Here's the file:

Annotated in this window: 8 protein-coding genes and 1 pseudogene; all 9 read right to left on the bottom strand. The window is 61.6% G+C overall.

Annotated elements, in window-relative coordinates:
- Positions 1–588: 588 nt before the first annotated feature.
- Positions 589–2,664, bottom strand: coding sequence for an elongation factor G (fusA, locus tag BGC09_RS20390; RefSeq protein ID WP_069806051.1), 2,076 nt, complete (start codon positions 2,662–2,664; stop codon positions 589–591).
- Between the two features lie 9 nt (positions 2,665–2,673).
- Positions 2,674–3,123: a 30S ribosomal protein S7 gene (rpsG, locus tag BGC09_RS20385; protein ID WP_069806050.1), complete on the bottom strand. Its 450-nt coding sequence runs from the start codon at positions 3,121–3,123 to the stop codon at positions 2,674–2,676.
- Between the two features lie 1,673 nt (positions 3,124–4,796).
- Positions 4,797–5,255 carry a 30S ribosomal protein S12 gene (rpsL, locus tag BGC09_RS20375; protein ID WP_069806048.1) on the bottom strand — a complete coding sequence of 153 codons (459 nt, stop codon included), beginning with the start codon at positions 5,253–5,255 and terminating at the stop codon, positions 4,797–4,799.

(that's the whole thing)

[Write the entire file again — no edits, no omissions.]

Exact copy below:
Annotated in this window: 8 protein-coding genes and 1 pseudogene; all 9 read right to left on the bottom strand. The window is 61.6% G+C overall.

Annotated elements, in window-relative coordinates:
- Positions 1–588: 588 nt before the first annotated feature.
- Positions 589–2,664, bottom strand: coding sequence for an elongation factor G (fusA, locus tag BGC09_RS20390; RefSeq protein ID WP_069806051.1), 2,076 nt, complete (start codon positions 2,662–2,664; stop codon positions 589–591).
- Between the two features lie 9 nt (positions 2,665–2,673).
- Positions 2,674–3,123: a 30S ribosomal protein S7 gene (rpsG, locus tag BGC09_RS20385; protein ID WP_069806050.1), complete on the bottom strand. Its 450-nt coding sequence runs from the start codon at positions 3,121–3,123 to the stop codon at positions 2,674–2,676.
- Between the two features lie 1,673 nt (positions 3,124–4,796).
- Positions 4,797–5,255 carry a 30S ribosomal protein S12 gene (rpsL, locus tag BGC09_RS20375; protein ID WP_069806048.1) on the bottom strand — a complete coding sequence of 153 codons (459 nt, stop codon included), beginning with the start codon at positions 5,253–5,255 and terminating at the stop codon, positions 4,797–4,799.